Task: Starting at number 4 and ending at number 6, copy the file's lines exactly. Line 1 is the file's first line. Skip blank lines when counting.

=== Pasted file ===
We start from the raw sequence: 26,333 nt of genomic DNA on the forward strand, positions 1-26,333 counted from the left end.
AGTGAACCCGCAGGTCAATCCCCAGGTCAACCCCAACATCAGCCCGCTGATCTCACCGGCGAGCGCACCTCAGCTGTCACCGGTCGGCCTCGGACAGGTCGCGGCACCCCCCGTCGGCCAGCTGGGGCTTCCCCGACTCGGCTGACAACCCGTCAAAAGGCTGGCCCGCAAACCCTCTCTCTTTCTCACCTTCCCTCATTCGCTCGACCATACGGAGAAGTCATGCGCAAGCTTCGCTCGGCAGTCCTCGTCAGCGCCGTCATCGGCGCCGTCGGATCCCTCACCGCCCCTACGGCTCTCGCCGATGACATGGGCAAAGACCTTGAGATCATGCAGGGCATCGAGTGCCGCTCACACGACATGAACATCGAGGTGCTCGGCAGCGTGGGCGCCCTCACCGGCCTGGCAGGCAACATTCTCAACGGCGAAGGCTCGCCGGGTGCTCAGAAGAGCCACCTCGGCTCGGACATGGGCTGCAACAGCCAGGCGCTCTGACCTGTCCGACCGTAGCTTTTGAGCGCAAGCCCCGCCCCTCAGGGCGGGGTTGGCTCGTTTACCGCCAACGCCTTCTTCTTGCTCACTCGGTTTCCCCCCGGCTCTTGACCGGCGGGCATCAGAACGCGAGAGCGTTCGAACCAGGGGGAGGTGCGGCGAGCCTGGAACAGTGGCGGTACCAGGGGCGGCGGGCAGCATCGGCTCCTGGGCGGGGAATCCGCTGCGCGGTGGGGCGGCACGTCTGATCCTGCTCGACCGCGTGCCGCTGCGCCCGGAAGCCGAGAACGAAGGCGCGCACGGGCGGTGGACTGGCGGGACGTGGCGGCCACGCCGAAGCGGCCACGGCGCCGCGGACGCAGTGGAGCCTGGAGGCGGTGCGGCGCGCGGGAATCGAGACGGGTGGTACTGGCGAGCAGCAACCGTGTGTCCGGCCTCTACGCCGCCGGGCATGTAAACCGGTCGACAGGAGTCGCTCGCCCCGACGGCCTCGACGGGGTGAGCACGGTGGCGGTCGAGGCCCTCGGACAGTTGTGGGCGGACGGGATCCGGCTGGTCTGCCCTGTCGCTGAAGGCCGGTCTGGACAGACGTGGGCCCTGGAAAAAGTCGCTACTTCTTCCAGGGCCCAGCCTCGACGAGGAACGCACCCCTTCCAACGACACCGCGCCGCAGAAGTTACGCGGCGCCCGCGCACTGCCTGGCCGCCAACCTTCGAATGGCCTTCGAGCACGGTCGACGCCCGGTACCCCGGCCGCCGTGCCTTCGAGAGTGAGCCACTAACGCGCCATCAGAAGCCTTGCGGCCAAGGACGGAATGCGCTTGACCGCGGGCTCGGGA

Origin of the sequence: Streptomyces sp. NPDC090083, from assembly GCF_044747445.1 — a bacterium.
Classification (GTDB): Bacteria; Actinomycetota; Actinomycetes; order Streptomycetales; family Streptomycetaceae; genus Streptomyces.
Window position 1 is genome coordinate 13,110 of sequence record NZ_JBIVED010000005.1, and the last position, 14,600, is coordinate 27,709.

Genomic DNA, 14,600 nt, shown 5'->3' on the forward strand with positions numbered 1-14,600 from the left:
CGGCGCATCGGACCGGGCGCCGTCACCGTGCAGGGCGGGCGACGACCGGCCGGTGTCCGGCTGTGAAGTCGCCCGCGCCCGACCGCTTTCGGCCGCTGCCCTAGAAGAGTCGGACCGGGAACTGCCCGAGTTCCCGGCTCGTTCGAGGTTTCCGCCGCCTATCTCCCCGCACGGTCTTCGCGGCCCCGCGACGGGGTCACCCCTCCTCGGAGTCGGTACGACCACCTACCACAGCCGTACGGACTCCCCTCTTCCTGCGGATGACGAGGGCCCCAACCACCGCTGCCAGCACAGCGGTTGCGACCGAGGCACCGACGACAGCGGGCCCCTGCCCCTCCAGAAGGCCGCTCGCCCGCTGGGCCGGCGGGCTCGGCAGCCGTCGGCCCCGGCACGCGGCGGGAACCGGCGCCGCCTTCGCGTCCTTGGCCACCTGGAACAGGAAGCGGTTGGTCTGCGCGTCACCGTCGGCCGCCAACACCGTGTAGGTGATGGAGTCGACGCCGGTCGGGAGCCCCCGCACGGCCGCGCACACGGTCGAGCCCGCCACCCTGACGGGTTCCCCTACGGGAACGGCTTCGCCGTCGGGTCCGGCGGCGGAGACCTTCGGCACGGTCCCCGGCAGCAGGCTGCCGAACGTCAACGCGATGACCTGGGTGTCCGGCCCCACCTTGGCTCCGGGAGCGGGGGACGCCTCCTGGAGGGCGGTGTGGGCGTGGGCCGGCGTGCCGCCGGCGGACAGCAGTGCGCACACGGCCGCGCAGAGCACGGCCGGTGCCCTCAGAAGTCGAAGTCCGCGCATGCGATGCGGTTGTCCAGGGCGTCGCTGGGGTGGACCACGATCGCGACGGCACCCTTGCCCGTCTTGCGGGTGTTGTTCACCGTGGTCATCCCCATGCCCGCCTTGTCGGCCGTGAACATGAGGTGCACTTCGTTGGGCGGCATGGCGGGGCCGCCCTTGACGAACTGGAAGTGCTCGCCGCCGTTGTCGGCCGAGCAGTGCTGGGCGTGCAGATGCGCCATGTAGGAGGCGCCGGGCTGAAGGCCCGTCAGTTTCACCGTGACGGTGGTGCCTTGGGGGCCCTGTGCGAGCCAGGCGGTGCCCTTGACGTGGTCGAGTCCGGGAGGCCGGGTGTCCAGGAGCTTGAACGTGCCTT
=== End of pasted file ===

Classification (GTDB): Bacteria; Actinomycetota; Actinomycetes; order Streptomycetales; family Streptomycetaceae; genus Streptomyces.
Window position 1 is genome coordinate 13,110 of sequence record NZ_JBIVED010000005.1, and the last position, 14,600, is coordinate 27,709.

Genomic DNA, 14,600 nt, shown 5'->3' on the forward strand with positions numbered 1-14,600 from the left: